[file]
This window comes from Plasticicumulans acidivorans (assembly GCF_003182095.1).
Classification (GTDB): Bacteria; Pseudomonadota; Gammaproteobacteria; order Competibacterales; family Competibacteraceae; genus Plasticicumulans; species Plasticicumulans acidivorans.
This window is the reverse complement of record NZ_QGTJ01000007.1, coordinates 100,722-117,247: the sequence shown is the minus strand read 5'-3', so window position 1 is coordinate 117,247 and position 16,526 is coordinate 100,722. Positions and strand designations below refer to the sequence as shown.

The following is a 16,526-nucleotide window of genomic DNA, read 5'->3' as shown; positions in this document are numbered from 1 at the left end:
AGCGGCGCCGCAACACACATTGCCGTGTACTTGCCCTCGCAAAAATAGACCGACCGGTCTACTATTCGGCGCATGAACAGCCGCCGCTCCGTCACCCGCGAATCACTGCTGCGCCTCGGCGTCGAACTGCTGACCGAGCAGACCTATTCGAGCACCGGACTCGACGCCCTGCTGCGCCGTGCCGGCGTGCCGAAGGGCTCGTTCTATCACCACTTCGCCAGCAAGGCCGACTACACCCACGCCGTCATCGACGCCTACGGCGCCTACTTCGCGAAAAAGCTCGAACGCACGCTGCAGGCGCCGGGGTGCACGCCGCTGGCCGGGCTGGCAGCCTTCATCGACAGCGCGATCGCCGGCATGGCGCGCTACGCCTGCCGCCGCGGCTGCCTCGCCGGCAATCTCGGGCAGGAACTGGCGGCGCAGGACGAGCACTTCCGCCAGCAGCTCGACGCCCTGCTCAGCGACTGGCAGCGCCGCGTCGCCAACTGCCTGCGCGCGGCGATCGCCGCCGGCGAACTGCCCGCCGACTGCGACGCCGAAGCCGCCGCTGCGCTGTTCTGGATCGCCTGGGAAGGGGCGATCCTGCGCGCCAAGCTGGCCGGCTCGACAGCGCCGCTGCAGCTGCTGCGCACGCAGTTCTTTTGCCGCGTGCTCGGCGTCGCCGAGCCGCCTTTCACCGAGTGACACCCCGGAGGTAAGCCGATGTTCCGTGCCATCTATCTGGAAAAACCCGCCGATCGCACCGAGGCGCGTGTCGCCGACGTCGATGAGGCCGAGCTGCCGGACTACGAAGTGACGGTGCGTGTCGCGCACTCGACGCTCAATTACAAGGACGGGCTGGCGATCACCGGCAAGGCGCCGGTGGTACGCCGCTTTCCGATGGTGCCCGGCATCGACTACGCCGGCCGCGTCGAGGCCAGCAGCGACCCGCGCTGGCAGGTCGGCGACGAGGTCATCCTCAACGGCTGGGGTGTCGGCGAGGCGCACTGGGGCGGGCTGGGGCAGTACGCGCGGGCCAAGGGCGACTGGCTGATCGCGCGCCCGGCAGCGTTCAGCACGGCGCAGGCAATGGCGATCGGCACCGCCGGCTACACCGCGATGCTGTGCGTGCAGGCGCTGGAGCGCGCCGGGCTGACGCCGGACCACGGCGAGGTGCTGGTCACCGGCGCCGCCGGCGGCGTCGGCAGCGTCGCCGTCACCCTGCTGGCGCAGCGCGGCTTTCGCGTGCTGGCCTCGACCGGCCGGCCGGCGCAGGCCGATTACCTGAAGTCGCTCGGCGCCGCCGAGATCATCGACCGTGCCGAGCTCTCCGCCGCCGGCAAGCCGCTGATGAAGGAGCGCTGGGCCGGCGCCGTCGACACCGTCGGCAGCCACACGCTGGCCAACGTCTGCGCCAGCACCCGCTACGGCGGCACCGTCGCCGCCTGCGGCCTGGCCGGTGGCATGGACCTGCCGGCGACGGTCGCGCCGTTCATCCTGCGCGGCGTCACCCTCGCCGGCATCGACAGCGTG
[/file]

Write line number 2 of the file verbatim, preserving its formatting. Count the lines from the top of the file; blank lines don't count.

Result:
Classification (GTDB): Bacteria; Pseudomonadota; Gammaproteobacteria; order Competibacterales; family Competibacteraceae; genus Plasticicumulans; species Plasticicumulans acidivorans.